Or is kimchi more your mojo? Yummy yogurt?
If you're looking for something new, you'll get a kick out of koji. That's the fabulous fungus that gives us soy sauce.
The thing is, we're not "in this together."
We're in this uniquely apart.
We're all doing our own things.
Just as we've always done. Only different.
My experience of the zeitgeist is different than your experience of the zeitgeist.
And in these uncertain, unprecedented, trying times of new normal, we are not in this together as essential social distance employees amid hot zone lockdowns sheltering in place making an effort at curve flattening.
Was that even a sentence? I can't tell.
Flail away at the fog.
Push through the mental mush.
Seek some clarity.
It's worthwhile. The birds may not care. But the person on the other end will appreciate a missive from somewhere beyond the buzzwords.
Not that this one was much help.
But it shows what can be done with zero direction other than writing something that Is. Not. That.
Your Lean, Mean Creative Director in
Who are you, and aren't you better than this?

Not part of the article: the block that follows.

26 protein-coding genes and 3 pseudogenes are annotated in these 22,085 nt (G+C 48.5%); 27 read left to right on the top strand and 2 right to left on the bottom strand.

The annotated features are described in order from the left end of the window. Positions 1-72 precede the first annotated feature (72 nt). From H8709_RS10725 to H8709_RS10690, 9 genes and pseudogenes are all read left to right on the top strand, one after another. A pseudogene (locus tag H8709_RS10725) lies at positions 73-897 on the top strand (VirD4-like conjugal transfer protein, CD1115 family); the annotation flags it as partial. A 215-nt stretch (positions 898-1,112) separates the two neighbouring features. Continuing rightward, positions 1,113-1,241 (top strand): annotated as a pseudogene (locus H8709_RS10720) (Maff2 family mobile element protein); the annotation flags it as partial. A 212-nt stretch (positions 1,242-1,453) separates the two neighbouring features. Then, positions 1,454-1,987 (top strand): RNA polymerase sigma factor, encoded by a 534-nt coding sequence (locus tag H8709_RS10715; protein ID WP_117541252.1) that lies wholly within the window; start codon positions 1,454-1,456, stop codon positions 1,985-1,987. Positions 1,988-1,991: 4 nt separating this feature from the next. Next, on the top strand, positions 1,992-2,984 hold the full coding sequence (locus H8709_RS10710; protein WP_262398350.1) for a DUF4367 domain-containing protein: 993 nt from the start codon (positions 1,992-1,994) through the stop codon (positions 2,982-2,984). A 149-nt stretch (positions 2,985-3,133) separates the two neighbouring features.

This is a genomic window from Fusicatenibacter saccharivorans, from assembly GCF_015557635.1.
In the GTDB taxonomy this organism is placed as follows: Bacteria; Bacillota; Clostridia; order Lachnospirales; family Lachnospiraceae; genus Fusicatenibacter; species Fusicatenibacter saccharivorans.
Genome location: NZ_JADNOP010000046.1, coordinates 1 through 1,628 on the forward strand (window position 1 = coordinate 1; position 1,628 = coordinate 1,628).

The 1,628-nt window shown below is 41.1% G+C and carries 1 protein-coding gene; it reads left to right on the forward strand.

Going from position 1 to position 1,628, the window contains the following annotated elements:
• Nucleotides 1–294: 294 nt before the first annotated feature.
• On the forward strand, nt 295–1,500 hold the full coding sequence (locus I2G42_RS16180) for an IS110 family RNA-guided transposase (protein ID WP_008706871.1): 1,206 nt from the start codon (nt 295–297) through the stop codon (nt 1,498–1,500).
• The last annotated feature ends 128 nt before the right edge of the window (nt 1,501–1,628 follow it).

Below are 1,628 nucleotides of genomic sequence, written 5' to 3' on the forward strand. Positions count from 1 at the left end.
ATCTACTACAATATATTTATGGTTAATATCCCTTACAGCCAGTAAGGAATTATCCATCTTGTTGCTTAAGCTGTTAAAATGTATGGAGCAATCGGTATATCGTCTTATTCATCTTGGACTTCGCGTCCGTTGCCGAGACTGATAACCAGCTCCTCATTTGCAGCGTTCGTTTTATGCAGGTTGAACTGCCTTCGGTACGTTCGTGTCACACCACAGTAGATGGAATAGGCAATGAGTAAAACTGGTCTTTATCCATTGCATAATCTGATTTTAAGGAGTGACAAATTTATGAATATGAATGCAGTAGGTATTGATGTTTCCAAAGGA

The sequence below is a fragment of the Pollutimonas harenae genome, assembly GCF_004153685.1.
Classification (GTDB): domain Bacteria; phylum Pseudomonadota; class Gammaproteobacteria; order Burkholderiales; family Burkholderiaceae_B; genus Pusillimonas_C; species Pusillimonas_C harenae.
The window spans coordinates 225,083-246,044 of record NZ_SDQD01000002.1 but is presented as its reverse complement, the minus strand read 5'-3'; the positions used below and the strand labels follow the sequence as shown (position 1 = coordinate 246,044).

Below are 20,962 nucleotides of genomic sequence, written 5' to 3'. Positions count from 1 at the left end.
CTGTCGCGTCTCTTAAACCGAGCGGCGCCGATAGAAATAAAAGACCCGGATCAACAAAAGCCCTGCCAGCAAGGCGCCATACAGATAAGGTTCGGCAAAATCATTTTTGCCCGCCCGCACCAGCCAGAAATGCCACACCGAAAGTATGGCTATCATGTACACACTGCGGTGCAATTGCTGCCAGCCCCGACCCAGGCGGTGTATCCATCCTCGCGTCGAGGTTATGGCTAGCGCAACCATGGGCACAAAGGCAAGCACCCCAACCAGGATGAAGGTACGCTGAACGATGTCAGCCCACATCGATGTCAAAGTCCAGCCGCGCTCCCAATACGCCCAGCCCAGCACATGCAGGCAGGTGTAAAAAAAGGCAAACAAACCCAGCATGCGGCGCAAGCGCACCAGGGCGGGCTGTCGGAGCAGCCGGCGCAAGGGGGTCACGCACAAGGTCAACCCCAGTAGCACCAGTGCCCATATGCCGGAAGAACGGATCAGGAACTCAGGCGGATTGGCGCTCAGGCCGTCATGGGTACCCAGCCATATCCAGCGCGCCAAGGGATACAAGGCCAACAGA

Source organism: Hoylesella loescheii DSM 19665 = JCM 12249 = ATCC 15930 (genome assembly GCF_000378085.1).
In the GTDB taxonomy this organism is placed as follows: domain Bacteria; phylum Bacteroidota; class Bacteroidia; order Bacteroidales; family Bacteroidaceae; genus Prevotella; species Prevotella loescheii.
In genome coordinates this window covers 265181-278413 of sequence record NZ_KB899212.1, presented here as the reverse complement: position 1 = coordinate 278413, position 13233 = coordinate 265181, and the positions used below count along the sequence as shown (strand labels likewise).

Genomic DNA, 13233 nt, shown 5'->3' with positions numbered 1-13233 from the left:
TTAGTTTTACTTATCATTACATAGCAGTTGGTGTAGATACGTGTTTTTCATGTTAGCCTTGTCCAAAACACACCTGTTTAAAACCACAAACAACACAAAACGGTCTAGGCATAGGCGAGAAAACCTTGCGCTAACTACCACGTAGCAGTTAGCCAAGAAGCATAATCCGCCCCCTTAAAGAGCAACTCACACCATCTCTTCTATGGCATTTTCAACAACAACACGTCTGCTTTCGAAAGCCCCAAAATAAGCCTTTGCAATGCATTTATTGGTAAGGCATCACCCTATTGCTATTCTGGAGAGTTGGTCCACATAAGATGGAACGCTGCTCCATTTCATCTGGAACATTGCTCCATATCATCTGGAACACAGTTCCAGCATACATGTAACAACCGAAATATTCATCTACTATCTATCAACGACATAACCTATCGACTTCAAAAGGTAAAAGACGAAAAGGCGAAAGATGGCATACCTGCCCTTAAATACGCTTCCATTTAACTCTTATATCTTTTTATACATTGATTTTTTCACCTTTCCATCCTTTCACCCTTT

There's a game I'm playing right now.
It's called Guess The Me-Too TV Advertiser.
Is it Google?
Is it Apple?
Is it Cotton?
Is it someone else who can't figure out how to look different in the calamitous face of the pandemic zeitgeist?
The word "zeitgeist" comes to us from those comic geniuses of 18th-century German philosophy.
It's most closely associated with that laughmeister himself, Georg Wilhelm Friedrich Hegel.
Fact: Hegel was quite a dancer.
Hegel is best known for such quips as, "We learn from history that we do not learn from history," and "Whatever is reasonable is true, and whatever is true is reasonable."
It was always fun having Herr Hegel at the philosophers' cocktail party.